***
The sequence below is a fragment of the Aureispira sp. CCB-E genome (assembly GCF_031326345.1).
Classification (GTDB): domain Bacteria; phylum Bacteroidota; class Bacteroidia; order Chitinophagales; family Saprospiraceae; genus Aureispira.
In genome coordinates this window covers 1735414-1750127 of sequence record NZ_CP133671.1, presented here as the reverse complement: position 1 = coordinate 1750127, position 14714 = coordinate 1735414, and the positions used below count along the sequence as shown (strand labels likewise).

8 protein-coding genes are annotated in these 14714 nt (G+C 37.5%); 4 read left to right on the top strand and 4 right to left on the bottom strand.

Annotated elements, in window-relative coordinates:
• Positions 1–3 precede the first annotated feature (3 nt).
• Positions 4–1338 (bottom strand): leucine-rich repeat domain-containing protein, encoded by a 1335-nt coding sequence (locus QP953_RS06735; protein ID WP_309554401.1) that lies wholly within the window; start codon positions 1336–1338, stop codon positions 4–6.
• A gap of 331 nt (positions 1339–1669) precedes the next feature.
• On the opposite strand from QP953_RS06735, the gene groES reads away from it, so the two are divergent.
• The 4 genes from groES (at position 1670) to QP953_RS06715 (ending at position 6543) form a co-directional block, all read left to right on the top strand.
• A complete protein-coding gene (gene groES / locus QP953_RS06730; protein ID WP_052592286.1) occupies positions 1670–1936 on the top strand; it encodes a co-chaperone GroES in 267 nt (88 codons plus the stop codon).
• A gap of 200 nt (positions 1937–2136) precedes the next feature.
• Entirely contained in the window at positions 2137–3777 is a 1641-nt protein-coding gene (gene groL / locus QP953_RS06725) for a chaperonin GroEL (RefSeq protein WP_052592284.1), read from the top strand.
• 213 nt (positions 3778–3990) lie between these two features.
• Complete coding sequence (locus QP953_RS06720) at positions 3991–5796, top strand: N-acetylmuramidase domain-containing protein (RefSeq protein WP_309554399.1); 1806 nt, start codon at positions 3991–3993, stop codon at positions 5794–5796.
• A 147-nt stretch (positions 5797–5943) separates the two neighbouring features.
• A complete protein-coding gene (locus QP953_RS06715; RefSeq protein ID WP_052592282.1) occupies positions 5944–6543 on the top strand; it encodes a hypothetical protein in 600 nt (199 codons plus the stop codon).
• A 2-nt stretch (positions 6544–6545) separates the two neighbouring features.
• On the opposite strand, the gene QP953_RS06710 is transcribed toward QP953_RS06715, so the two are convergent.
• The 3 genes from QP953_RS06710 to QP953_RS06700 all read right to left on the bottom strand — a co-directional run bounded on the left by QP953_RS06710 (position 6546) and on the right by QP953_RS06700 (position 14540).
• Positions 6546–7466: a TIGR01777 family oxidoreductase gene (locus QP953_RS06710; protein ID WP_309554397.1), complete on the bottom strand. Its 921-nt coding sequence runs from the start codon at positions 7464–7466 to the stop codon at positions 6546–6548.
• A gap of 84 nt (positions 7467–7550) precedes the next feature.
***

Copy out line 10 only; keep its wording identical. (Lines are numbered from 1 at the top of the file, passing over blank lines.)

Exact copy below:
• The 4 genes from groES (at position 1670) to QP953_RS06715 (ending at position 6543) form a co-directional block, all read left to right on the top strand.